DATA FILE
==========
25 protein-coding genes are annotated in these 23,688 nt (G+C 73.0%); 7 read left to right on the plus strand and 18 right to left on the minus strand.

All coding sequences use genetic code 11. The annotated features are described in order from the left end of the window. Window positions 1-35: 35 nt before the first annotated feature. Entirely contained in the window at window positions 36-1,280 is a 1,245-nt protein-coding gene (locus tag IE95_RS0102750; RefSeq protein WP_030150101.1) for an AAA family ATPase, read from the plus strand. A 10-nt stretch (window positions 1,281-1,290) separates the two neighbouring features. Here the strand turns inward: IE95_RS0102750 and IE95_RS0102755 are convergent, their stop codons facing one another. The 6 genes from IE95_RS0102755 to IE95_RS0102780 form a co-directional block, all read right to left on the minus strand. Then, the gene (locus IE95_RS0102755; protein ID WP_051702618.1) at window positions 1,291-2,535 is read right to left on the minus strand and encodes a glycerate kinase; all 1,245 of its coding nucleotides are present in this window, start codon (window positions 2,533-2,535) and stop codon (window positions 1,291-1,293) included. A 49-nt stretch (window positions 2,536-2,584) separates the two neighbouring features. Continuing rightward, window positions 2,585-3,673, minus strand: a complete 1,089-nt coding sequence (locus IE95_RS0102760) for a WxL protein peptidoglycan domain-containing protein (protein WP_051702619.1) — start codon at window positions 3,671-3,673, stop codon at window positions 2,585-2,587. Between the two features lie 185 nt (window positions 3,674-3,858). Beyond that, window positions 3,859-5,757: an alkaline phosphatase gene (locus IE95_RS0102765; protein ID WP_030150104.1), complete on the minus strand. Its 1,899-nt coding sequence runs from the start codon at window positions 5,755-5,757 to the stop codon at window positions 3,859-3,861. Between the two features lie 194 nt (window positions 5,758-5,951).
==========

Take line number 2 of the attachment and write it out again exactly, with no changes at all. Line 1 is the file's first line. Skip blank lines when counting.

All coding sequences use genetic code 11. The annotated features are described in order from the left end of the window. Window positions 1-35: 35 nt before the first annotated feature. Entirely contained in the window at window positions 36-1,280 is a 1,245-nt protein-coding gene (locus tag IE95_RS0102750; RefSeq protein WP_030150101.1) for an AAA family ATPase, read from the plus strand. A 10-nt stretch (window positions 1,281-1,290) separates the two neighbouring features. Here the strand turns inward: IE95_RS0102750 and IE95_RS0102755 are convergent, their stop codons facing one another. The 6 genes from IE95_RS0102755 to IE95_RS0102780 form a co-directional block, all read right to left on the minus strand. Then, the gene (locus IE95_RS0102755; protein ID WP_051702618.1) at window positions 1,291-2,535 is read right to left on the minus strand and encodes a glycerate kinase; all 1,245 of its coding nucleotides are present in this window, start codon (window positions 2,533-2,535) and stop codon (window positions 1,291-1,293) included. A 49-nt stretch (window positions 2,536-2,584) separates the two neighbouring features. Continuing rightward, window positions 2,585-3,673, minus strand: a complete 1,089-nt coding sequence (locus IE95_RS0102760) for a WxL protein peptidoglycan domain-containing protein (protein WP_051702619.1) — start codon at window positions 3,671-3,673, stop codon at window positions 2,585-2,587. Between the two features lie 185 nt (window positions 3,674-3,858). Beyond that, window positions 3,859-5,757: an alkaline phosphatase gene (locus IE95_RS0102765; protein ID WP_030150104.1), complete on the minus strand. Its 1,899-nt coding sequence runs from the start codon at window positions 5,755-5,757 to the stop codon at window positions 3,859-3,861. Between the two features lie 194 nt (window positions 5,758-5,951).